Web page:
Calgary does give the impression that it is increasingly becoming more urban in nature. Certainly the population has increased over the last few years, enticed by good paying jobs and favorable housing costs. But the city is also doing its part to preserve part of the natural world, specifically those wetlands that are still undeveloped.
For years Calgary has required developers to pay compensation to the city if any of their projects involved taking up land that has been designated a wetland. Fees have been imposed of up to $400,000 per hectare. While at one time this might have been a deterrent, in the current climate developers are choosing to pay on the spot in order to build. Chris Manderson, who is with Calgary Parks, wants to change this system.
Manderson’s idea is a no-net-loss regulation, meaning that if a developer uses a wetland, that natural area must be recreated somewhere else, at the developer’s expense. The city is already practicing a form of this by trying to keep parts of wetlands surrounding developments in their natural state, but this doesn’t always work. Wetland areas cannot be cut off from their water source, or they are no longer wetlands.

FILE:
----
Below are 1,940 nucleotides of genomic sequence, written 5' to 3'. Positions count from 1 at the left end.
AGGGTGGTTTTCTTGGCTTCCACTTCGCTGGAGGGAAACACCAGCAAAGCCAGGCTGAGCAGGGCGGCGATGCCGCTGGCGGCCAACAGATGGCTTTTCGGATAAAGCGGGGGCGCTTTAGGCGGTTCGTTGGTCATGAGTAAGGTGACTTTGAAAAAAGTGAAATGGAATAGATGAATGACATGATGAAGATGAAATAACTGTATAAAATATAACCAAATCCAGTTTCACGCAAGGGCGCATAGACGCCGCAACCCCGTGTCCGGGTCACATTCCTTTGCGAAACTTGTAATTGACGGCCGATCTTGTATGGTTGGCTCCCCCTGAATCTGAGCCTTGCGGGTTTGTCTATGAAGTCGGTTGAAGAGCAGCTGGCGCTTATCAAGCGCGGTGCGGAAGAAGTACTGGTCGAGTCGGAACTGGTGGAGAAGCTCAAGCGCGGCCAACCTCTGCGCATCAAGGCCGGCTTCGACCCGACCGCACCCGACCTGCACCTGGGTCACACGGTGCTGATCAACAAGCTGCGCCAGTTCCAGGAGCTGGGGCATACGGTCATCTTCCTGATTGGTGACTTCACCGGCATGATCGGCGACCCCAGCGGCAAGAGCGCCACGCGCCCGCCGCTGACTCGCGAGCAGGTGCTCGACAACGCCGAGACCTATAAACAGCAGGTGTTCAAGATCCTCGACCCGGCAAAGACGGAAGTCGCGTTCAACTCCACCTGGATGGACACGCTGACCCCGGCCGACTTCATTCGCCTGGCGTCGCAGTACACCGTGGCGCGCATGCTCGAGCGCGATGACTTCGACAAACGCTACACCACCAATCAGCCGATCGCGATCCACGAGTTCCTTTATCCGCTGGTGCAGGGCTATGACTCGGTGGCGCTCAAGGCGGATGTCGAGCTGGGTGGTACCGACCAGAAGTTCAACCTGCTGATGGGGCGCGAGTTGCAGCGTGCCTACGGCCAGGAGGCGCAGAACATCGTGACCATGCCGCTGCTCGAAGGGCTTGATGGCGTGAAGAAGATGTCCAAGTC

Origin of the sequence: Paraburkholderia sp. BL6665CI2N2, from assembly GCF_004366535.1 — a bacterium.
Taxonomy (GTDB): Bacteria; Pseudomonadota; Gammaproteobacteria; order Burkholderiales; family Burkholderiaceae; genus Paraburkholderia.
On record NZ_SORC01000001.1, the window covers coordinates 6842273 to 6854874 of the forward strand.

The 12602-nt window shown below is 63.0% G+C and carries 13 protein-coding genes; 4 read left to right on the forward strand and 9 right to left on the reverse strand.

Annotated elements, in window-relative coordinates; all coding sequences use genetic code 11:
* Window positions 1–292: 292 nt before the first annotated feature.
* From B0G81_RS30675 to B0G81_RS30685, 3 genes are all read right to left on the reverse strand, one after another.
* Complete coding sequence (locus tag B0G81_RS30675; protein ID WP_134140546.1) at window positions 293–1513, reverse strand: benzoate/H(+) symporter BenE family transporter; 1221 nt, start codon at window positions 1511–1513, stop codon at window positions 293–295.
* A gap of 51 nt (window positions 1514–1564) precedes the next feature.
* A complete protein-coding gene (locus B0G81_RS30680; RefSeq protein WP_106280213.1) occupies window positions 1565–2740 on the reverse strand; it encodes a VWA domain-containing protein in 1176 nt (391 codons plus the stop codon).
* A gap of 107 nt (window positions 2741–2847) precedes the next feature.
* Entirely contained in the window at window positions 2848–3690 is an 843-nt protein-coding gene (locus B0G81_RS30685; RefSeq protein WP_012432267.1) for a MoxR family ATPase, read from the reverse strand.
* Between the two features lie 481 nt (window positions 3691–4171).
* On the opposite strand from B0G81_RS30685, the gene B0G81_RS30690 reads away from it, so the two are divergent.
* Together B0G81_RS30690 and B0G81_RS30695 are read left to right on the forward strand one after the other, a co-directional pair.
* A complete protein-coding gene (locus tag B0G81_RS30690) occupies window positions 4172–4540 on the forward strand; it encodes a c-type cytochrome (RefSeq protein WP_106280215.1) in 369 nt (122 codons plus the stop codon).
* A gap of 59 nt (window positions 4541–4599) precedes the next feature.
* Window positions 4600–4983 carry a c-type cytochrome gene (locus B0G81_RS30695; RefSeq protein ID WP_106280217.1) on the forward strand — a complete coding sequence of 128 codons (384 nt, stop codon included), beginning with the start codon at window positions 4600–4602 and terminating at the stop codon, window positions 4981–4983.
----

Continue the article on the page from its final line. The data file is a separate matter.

But plans are already underway to restore wetlands west of Deerfoot Trail. Laycock Park will be built using some $7 million of the money collected from different development projects. The park will have ball diamonds and play areas, including a toboggan hill. But it will incorporate Nose Creek, a meandering waterway that runs through the area. The city will have to restore the native vegetation, which will in turn attract native animals to the area.